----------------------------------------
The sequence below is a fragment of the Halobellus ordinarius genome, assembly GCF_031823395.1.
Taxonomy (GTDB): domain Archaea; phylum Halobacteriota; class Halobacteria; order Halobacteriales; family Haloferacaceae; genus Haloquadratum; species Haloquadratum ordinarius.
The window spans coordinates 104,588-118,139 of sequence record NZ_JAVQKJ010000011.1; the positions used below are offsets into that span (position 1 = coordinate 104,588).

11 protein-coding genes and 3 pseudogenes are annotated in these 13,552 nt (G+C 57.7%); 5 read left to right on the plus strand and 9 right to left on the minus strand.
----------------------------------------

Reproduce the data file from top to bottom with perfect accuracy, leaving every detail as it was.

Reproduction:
The sequence below is a fragment of the Halobellus ordinarius genome, assembly GCF_031823395.1.
Taxonomy (GTDB): domain Archaea; phylum Halobacteriota; class Halobacteria; order Halobacteriales; family Haloferacaceae; genus Haloquadratum; species Haloquadratum ordinarius.
The window spans coordinates 104,588-118,139 of sequence record NZ_JAVQKJ010000011.1; the positions used below are offsets into that span (position 1 = coordinate 104,588).

11 protein-coding genes and 3 pseudogenes are annotated in these 13,552 nt (G+C 57.7%); 5 read left to right on the plus strand and 9 right to left on the minus strand.